Although English is the official language spoken on the Island of Dominica, Antillean Kwéyòl (a cultural heritage language, more commonly known as Kwéyòl, Creole, Patois or Patwa), is also spoken on the island.
Antillean Kwéyòl emerged in the Lesser Antilles around the 17th Century, during the era of the transatlantic slave trade. The particular circumstances made it necessary for diverse groups of people, i.e. West Africans from different tribes who were enslaved by European colonisers, to communicate with one another. This led to the slaves developing their own unique form of communication, using a mixture of their own languages alongside some of the words of their colonial rulers, which they adapted and used when forming their own common language. This new language spread throughout some of the Caribbean islands as the slaves were transported and assigned to different plantations.
Dominica's Kwéyòl language and culture contains a mélange of influences (notably African, Carib and European), but basically, the language is a French-based Creole, with much of its grammatical structure being of West Africa origin.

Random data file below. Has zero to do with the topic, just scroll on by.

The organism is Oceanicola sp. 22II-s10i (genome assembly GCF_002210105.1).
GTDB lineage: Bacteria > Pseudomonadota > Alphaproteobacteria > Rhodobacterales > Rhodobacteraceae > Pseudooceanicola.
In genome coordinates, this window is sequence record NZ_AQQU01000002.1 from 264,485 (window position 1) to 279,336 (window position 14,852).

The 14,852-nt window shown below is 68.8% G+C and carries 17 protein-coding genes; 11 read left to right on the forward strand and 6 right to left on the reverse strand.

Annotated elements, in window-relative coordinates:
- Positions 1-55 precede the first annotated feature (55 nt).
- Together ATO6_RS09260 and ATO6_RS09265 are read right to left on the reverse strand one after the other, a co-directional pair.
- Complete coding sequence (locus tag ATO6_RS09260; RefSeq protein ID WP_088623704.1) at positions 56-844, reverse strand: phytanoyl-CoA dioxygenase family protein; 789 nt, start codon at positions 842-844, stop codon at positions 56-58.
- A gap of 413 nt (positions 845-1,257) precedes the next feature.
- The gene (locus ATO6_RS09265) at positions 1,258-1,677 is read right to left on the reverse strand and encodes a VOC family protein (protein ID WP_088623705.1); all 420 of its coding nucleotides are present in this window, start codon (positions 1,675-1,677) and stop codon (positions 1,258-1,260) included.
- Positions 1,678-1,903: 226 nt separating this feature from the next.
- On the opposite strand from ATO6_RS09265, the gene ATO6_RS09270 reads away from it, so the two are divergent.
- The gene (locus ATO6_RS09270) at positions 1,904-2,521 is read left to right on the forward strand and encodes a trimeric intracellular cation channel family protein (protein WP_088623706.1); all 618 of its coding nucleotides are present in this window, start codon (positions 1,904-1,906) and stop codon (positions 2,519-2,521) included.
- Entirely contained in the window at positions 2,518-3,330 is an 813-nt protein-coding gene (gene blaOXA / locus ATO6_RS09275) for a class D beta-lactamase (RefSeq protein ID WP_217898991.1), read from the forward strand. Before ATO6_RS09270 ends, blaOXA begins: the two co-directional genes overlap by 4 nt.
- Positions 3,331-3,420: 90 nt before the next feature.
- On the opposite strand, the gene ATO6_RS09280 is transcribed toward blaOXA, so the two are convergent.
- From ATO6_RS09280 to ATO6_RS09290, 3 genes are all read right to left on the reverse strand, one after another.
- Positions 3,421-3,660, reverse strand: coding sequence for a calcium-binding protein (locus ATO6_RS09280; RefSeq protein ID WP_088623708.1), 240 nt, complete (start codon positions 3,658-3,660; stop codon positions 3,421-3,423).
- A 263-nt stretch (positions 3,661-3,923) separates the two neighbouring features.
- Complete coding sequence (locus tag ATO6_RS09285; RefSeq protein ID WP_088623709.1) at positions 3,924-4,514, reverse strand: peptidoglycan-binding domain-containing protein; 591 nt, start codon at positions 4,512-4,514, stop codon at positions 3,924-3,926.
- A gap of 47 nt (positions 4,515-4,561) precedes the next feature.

Until relatively recent times, Kwéyòl was mainly an oral tradition. There was no universal formal writing system across the different islands where Kwéyòl was still in use, so consequently various writing methods emerged. In the mid-1970s, following the establishment of research committees by eminent scholars, creolists and linguists from some of the Antillean Kwéyòl-speaking islands, extensive research was carried out into the use of Kwéyòl. This led to the development and introduction of a formal Kwéyòl orthography (the GEREC system (Group d'Etudes et de Recherches en Espace Creolophone), which Dominica adopted in the early 1980s following two Orthography Conferences held in St. Lucia by the Standing Committee on Creole Studies. This Committee included representatives from the various Antillean Kwéyòl-speaking islands. Although the GEREC system is widely used across the Lesser Antillean Kwéyòl-speaking islands, variations can be found from island to island.